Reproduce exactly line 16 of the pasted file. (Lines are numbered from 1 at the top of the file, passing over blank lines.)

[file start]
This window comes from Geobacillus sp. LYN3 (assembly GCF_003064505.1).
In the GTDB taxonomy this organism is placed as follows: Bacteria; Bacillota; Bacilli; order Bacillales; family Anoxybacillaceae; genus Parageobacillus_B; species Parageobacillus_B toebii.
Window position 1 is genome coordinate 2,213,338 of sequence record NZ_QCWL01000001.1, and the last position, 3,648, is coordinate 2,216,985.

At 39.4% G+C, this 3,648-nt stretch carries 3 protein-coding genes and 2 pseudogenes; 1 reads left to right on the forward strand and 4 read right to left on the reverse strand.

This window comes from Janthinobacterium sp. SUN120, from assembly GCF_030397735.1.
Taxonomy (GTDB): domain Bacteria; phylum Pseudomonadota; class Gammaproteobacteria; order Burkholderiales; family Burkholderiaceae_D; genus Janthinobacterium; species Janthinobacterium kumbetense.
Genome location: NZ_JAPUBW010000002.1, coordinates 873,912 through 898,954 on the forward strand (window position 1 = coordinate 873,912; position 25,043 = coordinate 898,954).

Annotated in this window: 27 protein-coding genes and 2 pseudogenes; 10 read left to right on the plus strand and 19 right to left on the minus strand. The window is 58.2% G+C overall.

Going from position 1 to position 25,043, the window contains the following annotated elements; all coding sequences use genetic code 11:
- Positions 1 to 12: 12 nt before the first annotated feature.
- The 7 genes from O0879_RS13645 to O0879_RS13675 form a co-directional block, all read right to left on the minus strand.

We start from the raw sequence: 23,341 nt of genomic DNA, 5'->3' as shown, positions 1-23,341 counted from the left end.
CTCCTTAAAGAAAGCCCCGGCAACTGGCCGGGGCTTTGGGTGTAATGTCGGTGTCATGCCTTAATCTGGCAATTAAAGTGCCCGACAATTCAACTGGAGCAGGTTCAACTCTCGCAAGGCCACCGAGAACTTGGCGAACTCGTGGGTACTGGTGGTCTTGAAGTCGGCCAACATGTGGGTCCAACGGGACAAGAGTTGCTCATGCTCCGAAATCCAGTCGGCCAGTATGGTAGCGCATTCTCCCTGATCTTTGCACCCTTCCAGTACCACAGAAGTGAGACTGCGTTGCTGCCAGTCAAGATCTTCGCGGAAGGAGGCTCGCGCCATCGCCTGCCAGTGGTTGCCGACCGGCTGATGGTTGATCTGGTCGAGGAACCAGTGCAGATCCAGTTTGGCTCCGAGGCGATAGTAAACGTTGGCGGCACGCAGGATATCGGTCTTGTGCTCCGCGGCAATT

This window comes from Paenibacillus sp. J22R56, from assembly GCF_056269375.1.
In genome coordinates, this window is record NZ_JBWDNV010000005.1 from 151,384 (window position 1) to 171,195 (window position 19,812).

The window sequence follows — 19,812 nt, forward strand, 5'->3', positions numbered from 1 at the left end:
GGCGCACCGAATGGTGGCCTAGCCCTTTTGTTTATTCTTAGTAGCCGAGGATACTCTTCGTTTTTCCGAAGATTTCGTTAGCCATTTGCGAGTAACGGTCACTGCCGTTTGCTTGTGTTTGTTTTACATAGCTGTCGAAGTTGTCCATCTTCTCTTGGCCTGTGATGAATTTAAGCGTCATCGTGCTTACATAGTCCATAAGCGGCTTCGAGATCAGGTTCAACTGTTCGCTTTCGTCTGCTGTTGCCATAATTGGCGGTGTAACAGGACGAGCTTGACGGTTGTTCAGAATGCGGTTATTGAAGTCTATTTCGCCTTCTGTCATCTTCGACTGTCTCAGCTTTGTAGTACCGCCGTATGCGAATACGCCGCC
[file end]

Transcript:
The window sequence follows — 19,812 nt, forward strand, 5'->3', positions numbered from 1 at the left end: